Medicane “Zorbas” — as named by Freie Universität Berlin (surface analyses) — developed in the Mediterranean Sea late in the day on 27 September 2018. A toggle between VIIRS Day/Night Band (0.7 µm) images from NOAA-20 and Suomi NPP (above; courtesy of William Straka, CIMSS) revealed the well-defined circulation of the storm a few hours after Midnight local time on 28 September. Note the bright streak north of the storm center on the NOAA-20 image — this was an area of clouds illuminated by intense lightning activity. Other less prominent lightning streaks were evident in thunderstorms farther to the east over the Mediterranean Sea. On the Suomi NPP image, a small bright spot could be seen, evidence of minor volcanic activity at Mount Etna on the island of Sicily, as well as the hazy signature of a plume of blowing dust/sand that was moving northward off the coast of Libya. The corresponding VIIRS Infrared images are available here.

During the following daylight hours of 28 September, EUMETSAT Meteosat-11 High Resolution Visible (0.8 µm) images (below) showed the storm as it became better organized and increased intensity. Another dense plume of blowing dust/sand began to move off the coast of Libya late in the day.

Meteosat-11 Visible (0.8 µm) images, with hourly plots of wind barbs (yellow) and wind gusts (red) [click to play animation | MP4]

Meteosat-11 Visible (0.8 µm) images, with hourly plots of wind barbs (yellow) and wind gusts (red) [click to play animation | MP4]

On 29 September, Meteosat-11 Visible (0.8 µm) images (below) showed the Medicane moving inland along the Peloponnese coast of southern Greece — shortly after the storm center passed, winds gusted to 48 knots at Kalamata at 1220 UTC (while a heavy thunderstorm was being reported).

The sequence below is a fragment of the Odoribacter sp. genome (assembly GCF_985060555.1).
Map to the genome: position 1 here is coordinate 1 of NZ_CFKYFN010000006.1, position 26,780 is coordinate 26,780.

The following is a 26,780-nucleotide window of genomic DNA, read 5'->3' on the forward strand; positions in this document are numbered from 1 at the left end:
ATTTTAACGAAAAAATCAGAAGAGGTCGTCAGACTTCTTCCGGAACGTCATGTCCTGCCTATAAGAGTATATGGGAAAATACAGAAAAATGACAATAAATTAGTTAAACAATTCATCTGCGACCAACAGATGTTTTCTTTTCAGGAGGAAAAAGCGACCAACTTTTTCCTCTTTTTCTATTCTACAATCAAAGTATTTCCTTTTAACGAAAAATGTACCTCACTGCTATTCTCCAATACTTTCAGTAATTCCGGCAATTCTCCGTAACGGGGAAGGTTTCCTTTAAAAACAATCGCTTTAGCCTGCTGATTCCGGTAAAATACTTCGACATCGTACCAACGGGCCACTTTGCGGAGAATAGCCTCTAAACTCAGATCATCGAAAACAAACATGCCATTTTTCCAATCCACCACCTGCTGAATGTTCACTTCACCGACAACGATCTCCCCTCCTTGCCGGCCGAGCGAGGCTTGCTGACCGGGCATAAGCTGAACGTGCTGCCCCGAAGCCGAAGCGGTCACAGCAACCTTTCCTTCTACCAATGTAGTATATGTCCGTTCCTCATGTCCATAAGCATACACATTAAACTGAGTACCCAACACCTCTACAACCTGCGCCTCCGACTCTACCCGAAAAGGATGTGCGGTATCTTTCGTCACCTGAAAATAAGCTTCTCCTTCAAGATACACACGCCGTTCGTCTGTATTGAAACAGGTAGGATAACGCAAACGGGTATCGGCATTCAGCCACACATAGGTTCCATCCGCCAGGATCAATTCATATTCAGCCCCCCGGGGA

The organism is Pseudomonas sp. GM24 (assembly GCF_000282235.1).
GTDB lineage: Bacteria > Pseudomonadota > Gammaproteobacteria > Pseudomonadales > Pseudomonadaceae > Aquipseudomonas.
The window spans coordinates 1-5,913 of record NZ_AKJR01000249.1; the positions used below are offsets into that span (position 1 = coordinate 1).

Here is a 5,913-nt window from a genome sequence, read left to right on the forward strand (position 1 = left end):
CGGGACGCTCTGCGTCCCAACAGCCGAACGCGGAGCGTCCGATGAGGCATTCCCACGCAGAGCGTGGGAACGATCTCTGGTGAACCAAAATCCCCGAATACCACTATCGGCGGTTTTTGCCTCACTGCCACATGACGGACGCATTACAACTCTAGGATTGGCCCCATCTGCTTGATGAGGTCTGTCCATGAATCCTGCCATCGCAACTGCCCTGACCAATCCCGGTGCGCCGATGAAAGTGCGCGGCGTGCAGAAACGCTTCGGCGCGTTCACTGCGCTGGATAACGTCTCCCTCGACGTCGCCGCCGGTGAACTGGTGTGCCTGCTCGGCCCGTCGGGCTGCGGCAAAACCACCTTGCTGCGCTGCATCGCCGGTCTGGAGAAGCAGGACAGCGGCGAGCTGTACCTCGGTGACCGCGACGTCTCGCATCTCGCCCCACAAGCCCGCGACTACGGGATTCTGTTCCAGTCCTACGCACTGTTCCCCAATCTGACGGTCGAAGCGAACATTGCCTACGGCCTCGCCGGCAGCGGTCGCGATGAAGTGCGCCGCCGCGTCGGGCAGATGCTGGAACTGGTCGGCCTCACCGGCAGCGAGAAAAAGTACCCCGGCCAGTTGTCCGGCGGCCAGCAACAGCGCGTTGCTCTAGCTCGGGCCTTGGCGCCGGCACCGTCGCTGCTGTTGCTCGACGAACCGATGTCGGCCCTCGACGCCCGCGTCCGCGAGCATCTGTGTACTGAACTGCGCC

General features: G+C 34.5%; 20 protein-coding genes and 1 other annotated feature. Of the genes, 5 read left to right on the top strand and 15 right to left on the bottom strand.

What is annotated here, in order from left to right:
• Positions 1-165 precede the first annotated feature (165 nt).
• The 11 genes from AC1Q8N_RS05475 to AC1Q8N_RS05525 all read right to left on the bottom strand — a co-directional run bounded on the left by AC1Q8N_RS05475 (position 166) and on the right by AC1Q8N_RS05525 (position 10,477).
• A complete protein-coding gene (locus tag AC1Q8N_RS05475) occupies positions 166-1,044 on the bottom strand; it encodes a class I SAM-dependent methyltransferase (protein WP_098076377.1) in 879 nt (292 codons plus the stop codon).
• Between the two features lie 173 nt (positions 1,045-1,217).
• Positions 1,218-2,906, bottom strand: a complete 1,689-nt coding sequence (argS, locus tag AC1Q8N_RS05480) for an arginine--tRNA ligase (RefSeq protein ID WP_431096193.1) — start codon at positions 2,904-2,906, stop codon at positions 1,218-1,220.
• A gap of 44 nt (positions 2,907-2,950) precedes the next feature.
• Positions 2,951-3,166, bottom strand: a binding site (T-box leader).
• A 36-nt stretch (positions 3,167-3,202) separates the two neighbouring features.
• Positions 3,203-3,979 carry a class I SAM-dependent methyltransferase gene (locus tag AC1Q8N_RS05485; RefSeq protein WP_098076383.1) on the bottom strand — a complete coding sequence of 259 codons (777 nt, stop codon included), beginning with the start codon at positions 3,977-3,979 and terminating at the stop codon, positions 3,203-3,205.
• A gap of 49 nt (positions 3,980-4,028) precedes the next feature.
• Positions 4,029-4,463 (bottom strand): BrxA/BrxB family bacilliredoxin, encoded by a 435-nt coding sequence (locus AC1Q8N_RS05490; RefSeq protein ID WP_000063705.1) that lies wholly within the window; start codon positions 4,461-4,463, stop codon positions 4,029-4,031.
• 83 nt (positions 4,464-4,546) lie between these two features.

Meteosat-11 Visible (0.8 µm) images, with hourly plots of winds (yellow) and gusts in knots (red) [click to play animation | MP4]

Meteosat-11 Visible (0.8 µm) images, with hourly plots of wind barbs (yellow) and gusts in knots (red) [click to play animation | MP4]

A sequence of Terra and Aqua MODIS True Color Red-Green-Blue (RGB) images from 28 and 29 September from RealEarth (below) showed another view of the Zorbas on those 2 days (the valid time of the Terra MODIS image showing the eye-like feature on 29 September was 0911 UTC). Sea Surface Temperatures were near 25ºC in the central Mediterranean Sea where Zorbas was intensifying.

Terra/Aqua MODIS True Color RGB images on 28 and 29 September [click to enlarge]

Terra/Aqua MODIS True Color RGB images on 28 and 29 September [click to enlarge]

Hourly images of the MIMIC Total Precipitable Water product (below) showed moisture associated with the storm, which produced heavy rainfall and flash flooding in parts of southern Greece — the NESDIS Blended TPW Anomaly product indicated that this moisture was as much as 200% of normal for the region and date. Additional information and videos can be found here.

MIMIC morphed Total Precipitable Water images, 27-29 September [click to play animation | MP4]

MIMIC morphed Total Precipitable Water images, 27-29 September [click to play animation | MP4]

Hurricane Rosa

September 28th, 2018 |
GOES-15 Ifrared Window (10.7 µm, left) and GOES-17

GOES-15 Infrared Window (10.7 µm, left) and GOES-17 “Clean” Infrared Window (10.3 µm, right) images [click to play animation | MP4]

* GOES-17 images shown here are preliminary and non-operational *